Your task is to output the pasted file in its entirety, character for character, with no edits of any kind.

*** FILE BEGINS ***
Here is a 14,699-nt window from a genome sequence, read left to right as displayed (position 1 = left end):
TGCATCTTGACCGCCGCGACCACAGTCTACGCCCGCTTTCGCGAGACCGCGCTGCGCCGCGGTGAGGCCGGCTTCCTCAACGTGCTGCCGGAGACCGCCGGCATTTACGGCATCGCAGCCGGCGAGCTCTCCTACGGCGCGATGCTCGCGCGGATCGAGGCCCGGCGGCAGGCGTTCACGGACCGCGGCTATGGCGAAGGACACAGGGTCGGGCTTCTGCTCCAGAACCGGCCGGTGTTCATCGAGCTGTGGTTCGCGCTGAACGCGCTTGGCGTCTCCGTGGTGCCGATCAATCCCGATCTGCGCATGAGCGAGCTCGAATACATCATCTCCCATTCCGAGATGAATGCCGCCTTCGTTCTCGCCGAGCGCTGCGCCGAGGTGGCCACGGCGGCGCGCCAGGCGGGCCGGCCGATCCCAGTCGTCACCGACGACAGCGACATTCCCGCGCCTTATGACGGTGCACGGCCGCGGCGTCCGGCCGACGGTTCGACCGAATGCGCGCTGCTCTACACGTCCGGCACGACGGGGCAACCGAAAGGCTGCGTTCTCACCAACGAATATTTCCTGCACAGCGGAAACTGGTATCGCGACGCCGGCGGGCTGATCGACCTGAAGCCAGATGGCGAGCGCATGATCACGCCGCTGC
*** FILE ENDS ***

Here is a 14,699-nt window from a genome sequence, read left to right as displayed (position 1 = left end):
TGCATCTTGACCGCCGCGACCACAGTCTACGCCCGCTTTCGCGAGACCGCGCTGCGCCGCGGTGAGGCCGGCTTCCTCAACGTGCTGCCGGAGACCGCCGGCATTTACGGCATCGCAGCCGGCGAGCTCTCCTACGGCGCGATGCTCGCGCGGATCGAGGCCCGGCGGCAGGCGTTCACGGACCGCGGCTATGGCGAAGGACACAGGGTCGGGCTTCTGCTCCAGAACCGGCCGGTGTTCATCGAGCTGTGGTTCGCGCTGAACGCGCTTGGCGTCTCCGTGGTGCCGATCAATCCCGATCTGCGCATGAGCGAGCTCGAATACATCATCTCCCATTCCGAGATGAATGCCGCCTTCGTTCTCGCCGAGCGCTGCGCCGAGGTGGCCACGGCGGCGCGCCAGGCGGGCCGGCCGATCCCAGTCGTCACCGACGACAGCGACATTCCCGCGCCTTATGACGGTGCACGGCCGCGGCGTCCGGCCGACGGTTCGACCGAATGCGCGCTGCTCTACACGTCCGGCACGACGGGGCAACCGAAAGGCTGCGTTCTCACCAACGAATATTTCCTGCACAGCGGAAACTGGTATCGCGACGCCGGCGGGCTGATCGACCTGAAGCCAGATGGCGAGCGCATGATCACGCCGCTGC